This morning conservationists were called out to the pier in Corozal Town to rescue a baby manatee. The calf, believed to be two to three days old, was spotted by a group of students who were working in the area. Immediately representatives of the Sarteneja Alliance For Conservation and Development Centre were called in and the rescue got underway. Reporter Victor Castillo was in Corozal Today and filed the following.

Victor Castillo- Reporting

This new born female Manatee was rescued from the strong waves that slammed against the Corozal sea wall around 9:00 this morning. The stranded calf was sighted near the Corozal pier by a group of students who were cleaning the area as part of their summer job.

Rafael Castillo- Councillor, Corozal

“This morning we were painting at the Rotary Park better known as the Animal Park and some kids were alerted to a floating object in the water and on closer inspection we realize it is a baby manatee and so we decided to go into the water and look at the situation and we realize that the animal was very fatigue.”


“When we finished work from Town Board we decided we will take a little swim and thing, then when we jumped in the water a little while the man call and ask we that he need a little help with the animal and thing and we had a hard time trying to catch the manatee because it was fast and thing.”

The Director of the Sarteneja Alliance For Conservation and Development Centre, Paul Walker and his crew arrived in the area at around 10:00 in the morning. Their mission was to rescue the calf which was immediately removed from her entrapment and carefully moved to the pier where a quick assessment proved that she as hurt from one of her fins.

But this young one was not traveling alone. As the group prepared to transport the new born to the rehabilitation centre in Sarteneja, her mother was sighted in the area.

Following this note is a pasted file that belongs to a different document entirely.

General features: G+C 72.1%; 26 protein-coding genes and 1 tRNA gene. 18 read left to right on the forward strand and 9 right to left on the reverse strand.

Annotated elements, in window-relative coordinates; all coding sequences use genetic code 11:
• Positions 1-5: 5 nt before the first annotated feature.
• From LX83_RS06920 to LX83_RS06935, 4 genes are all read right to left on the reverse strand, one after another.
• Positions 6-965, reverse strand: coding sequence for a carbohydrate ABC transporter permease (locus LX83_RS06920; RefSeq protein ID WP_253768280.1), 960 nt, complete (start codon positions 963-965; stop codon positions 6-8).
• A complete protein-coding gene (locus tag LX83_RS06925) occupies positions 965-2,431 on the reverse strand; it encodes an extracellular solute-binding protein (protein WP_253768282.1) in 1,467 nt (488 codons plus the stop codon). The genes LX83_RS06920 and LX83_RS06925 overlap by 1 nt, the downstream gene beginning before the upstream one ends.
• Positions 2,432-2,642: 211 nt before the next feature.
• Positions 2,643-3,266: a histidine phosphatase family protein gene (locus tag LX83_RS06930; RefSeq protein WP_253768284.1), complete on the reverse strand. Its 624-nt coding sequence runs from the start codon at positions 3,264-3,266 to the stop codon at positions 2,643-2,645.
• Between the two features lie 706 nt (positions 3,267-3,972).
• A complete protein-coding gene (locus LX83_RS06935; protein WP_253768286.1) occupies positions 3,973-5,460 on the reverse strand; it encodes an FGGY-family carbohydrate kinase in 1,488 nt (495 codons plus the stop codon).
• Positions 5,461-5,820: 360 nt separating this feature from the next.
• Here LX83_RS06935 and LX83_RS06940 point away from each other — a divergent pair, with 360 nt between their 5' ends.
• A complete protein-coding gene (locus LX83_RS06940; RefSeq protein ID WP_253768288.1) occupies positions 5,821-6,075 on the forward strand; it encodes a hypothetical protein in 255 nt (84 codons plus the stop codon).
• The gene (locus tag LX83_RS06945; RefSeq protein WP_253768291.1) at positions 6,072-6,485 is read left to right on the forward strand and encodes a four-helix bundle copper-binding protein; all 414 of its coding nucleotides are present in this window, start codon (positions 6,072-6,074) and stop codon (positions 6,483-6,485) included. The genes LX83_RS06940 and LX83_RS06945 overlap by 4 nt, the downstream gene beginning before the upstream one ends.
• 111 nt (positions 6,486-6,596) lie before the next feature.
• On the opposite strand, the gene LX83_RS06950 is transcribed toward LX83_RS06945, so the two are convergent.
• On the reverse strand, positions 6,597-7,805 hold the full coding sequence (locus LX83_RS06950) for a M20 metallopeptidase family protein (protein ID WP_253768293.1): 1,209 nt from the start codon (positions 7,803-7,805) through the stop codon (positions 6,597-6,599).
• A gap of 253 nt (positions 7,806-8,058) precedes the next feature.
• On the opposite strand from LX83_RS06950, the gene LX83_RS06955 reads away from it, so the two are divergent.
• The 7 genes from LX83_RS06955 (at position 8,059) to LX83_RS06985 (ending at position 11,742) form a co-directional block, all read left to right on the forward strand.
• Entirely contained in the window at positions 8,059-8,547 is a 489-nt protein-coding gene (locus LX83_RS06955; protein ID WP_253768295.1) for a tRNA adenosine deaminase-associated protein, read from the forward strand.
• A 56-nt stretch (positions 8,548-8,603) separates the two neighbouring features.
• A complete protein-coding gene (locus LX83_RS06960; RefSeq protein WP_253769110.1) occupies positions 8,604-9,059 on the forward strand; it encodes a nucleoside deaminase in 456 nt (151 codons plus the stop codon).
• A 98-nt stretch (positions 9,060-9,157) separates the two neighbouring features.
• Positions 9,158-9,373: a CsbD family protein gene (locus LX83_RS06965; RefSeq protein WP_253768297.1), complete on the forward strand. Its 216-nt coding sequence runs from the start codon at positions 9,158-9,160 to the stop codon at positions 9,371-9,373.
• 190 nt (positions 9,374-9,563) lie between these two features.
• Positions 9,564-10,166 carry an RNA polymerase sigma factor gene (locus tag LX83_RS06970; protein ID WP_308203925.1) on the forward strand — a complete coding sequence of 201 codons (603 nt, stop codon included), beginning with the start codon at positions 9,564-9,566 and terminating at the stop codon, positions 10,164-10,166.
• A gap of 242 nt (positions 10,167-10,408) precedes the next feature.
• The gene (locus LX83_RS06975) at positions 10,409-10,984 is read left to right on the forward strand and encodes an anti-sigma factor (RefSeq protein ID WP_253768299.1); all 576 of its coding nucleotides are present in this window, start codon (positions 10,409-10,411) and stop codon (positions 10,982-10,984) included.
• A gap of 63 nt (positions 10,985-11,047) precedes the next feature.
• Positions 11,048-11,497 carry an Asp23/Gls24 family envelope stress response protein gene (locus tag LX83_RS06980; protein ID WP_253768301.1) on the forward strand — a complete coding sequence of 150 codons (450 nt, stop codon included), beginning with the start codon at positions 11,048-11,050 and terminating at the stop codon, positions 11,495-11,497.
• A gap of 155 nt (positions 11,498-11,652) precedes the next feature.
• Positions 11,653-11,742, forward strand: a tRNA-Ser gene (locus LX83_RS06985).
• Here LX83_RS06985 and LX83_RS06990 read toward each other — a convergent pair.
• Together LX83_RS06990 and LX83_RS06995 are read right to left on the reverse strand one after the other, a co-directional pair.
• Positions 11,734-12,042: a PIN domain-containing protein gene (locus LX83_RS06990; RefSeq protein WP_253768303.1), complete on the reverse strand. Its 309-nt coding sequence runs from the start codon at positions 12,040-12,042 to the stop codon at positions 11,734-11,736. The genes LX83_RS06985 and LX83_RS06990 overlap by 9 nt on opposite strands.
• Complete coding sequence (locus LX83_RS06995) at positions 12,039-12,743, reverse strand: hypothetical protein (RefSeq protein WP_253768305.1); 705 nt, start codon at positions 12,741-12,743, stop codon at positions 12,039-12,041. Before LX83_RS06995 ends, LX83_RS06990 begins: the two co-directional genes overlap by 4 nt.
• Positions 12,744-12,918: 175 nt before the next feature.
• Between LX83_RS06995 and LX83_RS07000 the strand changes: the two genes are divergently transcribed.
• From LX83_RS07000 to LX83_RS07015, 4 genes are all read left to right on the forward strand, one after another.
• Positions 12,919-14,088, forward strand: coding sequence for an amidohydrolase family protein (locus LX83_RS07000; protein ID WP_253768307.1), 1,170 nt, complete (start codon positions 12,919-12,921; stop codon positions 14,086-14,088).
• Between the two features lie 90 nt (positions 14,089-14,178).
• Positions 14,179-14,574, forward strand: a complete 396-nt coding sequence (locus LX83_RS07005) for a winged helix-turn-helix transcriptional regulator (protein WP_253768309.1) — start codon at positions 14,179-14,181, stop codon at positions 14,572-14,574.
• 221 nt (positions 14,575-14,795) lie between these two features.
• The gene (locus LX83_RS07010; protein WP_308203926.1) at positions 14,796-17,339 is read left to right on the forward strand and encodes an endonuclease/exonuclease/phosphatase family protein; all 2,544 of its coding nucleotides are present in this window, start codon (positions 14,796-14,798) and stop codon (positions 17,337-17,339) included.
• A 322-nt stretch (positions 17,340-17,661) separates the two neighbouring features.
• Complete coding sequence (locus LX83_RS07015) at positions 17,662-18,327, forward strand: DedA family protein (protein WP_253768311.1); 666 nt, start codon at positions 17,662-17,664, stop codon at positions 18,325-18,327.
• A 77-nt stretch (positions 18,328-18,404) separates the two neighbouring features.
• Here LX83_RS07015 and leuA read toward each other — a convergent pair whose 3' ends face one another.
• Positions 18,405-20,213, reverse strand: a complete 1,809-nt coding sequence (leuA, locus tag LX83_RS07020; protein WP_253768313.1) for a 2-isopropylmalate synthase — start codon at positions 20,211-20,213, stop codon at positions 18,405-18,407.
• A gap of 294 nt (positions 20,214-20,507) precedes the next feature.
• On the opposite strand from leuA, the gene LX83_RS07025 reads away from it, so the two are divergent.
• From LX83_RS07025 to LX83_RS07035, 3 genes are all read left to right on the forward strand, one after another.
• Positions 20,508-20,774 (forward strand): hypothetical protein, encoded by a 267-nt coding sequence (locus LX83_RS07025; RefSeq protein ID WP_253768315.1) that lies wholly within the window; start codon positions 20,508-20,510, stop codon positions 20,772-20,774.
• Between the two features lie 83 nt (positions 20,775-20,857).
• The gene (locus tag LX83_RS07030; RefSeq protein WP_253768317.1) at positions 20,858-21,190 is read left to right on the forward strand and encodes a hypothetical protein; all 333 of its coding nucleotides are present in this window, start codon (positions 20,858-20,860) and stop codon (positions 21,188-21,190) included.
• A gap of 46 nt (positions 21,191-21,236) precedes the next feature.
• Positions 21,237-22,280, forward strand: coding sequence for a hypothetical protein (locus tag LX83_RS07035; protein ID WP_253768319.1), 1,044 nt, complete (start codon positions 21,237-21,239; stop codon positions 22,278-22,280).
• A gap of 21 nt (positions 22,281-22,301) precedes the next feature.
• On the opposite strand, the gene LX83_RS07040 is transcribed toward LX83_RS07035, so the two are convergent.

Paul Walker- Director, Sarteneja Alliance For Conservation and Development Centre

“They already had it safe away from the wave action, we were trying to look at it to see any signs of the mother if the mother was there we can get the calf back with the mother being the best option.  It was a manatee that did arrive, we almost certain it was the mother but unfortunately the wave action is such that they weren’t communicating adequately and so the best option is to save the calf and it should be raised up for three to three and a half years."

All attempts to reunite the young one with her mother proved futile since she was injured and unable to swim on her own. According to Walker, the calf is believed to be two to three days old since the umbilical cord was still attached to her body. The baby manatee was taken to the Sarteneja Alliance for Conservation and Development Centre where it will remain for the next three years. Thereafter it will be released into the wild.

The baby manatee weighs approximately 55 lbs and is roughly 2 ½ feet long. She is yet to be named.  As for the mother of the calf she was left behind to survive in the wild.